Personalized Hearing Care

Hearing Aid Fitting & Programming

Every hearing aid is a miniature computer designed to offer as many features as possible to the client. However, every person’s hearing is unique, including the amount and cause of hearing loss, the sound environments each person encounters, and the person’s ability to use and care for the device are all important, individual factors to consider.

Every ear is different. Your ear is as unique as your fingerprint for identification purposes. This means that the audiologists at Lowe Audiology will fit each hearing aid to your ear only. Many hearing aids are made from molds taken of your ear canal. A soft foam injected in the ear forms a contoured shape of the ear. It is used to make the small plastic body of the hearing aid.
This process is just the beginning of the fitting process. Fitting, in this case, includes testing and retesting the device to give you the best combination of volume and clarity. Computers are used to test the volume inside your ear with a probe that precisely measures the volume and tests it against your degree of hearing loss to be sure the correct levels are achieved.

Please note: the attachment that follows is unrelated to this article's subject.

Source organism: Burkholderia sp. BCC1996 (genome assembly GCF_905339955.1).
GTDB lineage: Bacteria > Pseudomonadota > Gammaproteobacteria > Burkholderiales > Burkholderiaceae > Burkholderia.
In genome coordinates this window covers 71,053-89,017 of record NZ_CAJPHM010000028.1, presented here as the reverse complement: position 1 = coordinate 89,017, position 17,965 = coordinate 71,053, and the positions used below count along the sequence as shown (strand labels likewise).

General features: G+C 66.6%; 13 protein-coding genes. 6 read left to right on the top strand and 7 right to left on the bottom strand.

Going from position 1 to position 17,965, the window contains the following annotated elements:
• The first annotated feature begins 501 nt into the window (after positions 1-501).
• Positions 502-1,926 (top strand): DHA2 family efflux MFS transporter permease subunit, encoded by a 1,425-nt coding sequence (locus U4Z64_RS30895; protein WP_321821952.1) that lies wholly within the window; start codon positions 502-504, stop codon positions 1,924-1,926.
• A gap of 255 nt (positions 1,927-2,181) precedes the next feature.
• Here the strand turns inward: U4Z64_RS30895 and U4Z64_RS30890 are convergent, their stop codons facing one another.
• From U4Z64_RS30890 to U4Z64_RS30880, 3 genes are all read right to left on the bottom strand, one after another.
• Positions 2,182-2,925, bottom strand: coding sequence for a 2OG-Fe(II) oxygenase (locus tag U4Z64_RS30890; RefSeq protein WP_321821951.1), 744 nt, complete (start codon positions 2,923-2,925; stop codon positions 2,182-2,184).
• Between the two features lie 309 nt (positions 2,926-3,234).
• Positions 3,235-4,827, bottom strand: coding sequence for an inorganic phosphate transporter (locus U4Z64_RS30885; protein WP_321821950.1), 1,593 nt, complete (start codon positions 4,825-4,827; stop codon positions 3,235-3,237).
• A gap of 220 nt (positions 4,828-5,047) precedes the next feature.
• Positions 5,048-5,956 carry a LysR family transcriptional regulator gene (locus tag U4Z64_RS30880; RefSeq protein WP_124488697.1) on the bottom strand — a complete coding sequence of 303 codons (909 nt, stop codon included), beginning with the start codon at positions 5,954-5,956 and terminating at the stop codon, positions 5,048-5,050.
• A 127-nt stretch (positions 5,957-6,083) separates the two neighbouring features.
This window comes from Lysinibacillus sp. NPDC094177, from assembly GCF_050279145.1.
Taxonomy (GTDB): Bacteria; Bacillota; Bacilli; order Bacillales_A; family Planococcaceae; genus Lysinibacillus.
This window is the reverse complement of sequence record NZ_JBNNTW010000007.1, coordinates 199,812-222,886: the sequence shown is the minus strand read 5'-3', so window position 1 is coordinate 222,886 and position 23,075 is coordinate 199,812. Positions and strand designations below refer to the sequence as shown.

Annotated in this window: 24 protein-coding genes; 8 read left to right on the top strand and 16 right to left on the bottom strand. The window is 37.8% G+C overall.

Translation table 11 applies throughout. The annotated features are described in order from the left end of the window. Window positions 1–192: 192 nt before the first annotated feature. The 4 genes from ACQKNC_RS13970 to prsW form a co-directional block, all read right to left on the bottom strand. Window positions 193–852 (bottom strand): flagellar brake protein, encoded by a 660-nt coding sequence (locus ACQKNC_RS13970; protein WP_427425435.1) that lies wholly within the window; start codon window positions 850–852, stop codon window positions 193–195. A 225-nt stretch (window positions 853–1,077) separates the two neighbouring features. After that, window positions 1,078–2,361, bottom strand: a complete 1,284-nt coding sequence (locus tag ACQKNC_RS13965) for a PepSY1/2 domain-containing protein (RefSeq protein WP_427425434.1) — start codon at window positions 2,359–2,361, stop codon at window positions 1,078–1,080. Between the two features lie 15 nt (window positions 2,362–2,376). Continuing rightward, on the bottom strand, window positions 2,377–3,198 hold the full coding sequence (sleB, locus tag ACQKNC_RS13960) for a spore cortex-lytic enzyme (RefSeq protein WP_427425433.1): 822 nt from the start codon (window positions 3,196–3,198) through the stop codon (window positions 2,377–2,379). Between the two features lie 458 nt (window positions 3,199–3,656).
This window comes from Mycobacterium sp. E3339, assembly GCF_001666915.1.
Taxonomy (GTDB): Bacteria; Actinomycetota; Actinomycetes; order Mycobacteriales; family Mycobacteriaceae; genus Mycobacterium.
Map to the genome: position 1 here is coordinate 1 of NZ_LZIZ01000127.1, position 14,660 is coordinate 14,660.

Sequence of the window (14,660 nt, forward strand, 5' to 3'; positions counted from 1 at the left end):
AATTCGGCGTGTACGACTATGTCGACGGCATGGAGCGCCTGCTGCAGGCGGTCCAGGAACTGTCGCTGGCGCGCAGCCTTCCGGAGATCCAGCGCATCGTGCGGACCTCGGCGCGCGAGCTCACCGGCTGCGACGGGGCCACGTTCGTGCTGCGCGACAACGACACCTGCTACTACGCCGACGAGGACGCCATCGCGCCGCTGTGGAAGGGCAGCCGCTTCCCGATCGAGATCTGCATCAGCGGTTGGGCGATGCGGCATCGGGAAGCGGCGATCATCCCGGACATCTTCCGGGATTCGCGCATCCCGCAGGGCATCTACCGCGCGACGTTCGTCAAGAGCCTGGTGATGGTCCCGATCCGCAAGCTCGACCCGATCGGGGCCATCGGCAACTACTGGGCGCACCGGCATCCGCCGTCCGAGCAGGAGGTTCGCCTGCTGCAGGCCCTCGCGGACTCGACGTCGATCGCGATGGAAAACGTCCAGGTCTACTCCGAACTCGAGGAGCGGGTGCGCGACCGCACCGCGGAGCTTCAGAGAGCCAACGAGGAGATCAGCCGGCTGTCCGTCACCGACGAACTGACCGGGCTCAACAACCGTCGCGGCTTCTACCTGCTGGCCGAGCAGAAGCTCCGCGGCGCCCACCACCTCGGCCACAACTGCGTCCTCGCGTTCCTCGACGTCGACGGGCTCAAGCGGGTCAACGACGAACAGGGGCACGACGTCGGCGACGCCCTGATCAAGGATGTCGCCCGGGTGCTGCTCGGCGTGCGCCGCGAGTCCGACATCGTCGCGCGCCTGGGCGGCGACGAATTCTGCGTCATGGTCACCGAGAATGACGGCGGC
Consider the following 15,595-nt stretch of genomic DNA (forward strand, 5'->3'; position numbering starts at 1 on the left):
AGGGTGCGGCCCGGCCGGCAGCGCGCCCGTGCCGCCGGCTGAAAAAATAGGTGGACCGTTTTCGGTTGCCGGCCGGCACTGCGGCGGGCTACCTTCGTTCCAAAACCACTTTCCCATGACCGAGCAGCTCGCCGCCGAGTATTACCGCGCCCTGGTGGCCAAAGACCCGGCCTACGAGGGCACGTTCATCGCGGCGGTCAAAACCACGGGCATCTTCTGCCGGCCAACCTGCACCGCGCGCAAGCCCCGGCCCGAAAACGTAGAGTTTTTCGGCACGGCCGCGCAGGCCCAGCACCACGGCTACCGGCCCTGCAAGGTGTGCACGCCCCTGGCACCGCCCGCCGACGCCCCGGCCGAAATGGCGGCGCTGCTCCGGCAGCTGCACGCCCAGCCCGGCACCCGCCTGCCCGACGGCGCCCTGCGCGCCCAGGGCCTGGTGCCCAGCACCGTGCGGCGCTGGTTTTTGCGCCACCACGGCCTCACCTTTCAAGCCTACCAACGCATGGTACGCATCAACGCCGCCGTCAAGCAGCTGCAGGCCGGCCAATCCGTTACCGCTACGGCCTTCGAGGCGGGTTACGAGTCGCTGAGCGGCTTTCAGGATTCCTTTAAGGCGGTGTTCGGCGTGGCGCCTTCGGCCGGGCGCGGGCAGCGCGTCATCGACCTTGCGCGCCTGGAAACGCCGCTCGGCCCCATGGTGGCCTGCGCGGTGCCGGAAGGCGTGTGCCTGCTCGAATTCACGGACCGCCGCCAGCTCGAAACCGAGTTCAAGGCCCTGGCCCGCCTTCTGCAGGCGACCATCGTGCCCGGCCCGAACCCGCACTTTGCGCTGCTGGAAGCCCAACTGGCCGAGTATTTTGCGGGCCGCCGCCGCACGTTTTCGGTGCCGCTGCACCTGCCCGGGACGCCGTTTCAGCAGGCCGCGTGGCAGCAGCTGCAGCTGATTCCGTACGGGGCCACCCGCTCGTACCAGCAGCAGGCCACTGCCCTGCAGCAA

Practice makes perfect

Your audiologist will show you how to use the hearing aid, which will include information like how to properly insert and remove it, how to power the device, how to store it and how to clean it. You can practice these skills while you are at the fitting appointment. Some devices are turned off by sliding out the battery tray while others have a switch. Some aids have a volume switch, and some are controlled by computer.

If your device uses disposable batteries, you can practice removing and inserting these, too.

Home and away

Home hearing environments are far different from those you encounter when traveling, at work or in crowded restaurants. The programming part of hearing aid testing uses a variety of noise settings to simulate these changes. Hearing aids are controlled by a computer app that audiologists are uniquely qualified to operate. Software, hardware and programming issues are best left to the audiologist to handle.

The programming is never a one-and-done proposition. You are encouraged to call or come to Lowe Audiology periodically for checks and adjustments to your hearing devices.